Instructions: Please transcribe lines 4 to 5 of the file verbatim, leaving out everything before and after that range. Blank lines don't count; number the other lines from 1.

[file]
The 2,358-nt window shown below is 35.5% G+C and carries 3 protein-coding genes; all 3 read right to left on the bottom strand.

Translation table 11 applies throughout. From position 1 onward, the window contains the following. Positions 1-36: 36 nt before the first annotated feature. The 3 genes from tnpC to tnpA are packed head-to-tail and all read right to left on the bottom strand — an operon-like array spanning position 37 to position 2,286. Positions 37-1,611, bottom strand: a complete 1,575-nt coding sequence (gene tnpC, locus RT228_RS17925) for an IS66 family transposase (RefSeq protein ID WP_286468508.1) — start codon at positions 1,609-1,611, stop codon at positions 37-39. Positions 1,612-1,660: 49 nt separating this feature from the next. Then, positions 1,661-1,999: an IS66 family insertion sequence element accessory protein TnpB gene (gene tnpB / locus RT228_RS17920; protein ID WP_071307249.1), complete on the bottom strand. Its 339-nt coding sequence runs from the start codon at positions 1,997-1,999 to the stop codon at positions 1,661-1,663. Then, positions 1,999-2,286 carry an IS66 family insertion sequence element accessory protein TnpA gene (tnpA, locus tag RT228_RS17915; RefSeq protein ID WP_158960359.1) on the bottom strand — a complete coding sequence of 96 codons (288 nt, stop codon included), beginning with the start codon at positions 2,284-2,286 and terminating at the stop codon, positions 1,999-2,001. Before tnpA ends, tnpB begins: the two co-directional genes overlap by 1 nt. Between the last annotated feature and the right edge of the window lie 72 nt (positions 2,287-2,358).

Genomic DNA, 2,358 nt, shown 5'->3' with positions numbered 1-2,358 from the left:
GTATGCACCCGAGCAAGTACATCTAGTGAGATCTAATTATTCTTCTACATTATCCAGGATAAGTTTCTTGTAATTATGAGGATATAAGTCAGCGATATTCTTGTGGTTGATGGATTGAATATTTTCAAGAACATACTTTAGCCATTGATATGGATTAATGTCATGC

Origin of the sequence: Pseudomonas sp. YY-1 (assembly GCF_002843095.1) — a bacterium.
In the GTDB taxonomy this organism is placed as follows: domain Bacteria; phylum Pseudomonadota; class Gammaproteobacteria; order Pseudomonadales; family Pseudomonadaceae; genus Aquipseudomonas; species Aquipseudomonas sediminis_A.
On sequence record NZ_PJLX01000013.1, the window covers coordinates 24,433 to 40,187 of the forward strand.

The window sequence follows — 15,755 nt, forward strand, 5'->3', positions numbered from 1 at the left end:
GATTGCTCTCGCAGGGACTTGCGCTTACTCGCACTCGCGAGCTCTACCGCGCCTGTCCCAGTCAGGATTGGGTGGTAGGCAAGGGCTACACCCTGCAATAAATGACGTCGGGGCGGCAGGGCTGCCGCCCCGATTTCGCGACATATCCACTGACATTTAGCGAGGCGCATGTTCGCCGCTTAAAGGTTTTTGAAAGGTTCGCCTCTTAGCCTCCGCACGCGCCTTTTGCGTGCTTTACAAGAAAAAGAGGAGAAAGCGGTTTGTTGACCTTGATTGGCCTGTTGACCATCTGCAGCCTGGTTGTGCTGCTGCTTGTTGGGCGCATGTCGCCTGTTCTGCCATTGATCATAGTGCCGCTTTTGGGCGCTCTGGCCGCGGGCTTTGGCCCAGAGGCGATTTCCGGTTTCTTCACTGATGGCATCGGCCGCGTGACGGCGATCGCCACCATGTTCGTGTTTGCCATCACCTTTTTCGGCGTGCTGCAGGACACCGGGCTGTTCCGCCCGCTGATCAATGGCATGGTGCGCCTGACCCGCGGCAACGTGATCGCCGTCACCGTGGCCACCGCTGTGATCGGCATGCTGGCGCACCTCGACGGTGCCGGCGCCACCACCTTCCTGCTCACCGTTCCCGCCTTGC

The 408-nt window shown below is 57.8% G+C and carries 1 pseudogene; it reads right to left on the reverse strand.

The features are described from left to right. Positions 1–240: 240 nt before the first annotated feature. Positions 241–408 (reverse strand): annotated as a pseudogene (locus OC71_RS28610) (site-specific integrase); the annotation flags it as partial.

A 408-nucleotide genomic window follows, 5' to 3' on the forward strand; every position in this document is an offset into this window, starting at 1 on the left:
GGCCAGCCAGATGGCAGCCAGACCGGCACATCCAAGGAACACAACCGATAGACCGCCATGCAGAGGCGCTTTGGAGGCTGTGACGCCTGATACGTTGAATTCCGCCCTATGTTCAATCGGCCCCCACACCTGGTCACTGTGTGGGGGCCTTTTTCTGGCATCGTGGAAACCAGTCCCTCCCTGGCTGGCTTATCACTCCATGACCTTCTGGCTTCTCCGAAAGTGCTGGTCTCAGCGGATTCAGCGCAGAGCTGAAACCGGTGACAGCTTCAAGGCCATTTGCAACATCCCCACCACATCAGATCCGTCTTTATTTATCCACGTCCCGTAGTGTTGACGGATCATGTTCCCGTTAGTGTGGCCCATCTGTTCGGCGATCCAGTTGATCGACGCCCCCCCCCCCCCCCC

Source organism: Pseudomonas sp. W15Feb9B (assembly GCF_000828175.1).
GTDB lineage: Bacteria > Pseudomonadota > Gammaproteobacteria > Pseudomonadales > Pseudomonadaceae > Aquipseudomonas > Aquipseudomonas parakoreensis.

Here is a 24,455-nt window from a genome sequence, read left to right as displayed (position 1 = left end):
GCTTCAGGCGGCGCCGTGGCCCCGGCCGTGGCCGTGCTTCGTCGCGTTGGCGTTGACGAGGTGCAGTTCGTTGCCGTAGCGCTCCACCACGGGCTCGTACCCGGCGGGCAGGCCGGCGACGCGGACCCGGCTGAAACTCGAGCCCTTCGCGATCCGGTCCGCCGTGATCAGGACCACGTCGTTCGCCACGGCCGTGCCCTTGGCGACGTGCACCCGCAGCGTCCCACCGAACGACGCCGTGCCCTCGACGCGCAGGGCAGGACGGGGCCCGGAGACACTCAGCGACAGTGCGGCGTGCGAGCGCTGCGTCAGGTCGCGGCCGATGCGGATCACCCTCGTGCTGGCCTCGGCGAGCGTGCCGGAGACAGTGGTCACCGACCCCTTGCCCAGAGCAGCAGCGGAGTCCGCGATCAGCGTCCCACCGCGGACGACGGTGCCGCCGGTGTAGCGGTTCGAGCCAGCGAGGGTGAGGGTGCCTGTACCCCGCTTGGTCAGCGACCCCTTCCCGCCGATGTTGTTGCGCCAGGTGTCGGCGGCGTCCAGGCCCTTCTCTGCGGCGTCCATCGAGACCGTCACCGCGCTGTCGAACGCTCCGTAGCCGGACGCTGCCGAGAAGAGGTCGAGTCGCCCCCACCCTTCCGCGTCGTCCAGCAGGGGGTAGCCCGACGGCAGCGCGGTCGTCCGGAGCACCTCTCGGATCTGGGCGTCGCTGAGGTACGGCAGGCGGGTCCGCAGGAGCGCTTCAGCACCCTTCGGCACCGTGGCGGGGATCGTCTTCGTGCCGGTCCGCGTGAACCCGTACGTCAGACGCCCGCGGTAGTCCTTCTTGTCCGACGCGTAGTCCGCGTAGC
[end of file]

GTATGCACCCGAGCAAGTACATCTAGTGAGATCTAATTATTCTTCTACATTATCCAGGATAAGTTTCTTGTAATTATGAGGATATAAGTCAGCGATATTCTTGTGGTTGATGGATTGAATATTTTCAAGAACATACTTTAGCCATTGATATGGATTAATGTCATGC

Origin of the sequence: Pseudomonas sp. YY-1 (assembly GCF_002843095.1) — a bacterium.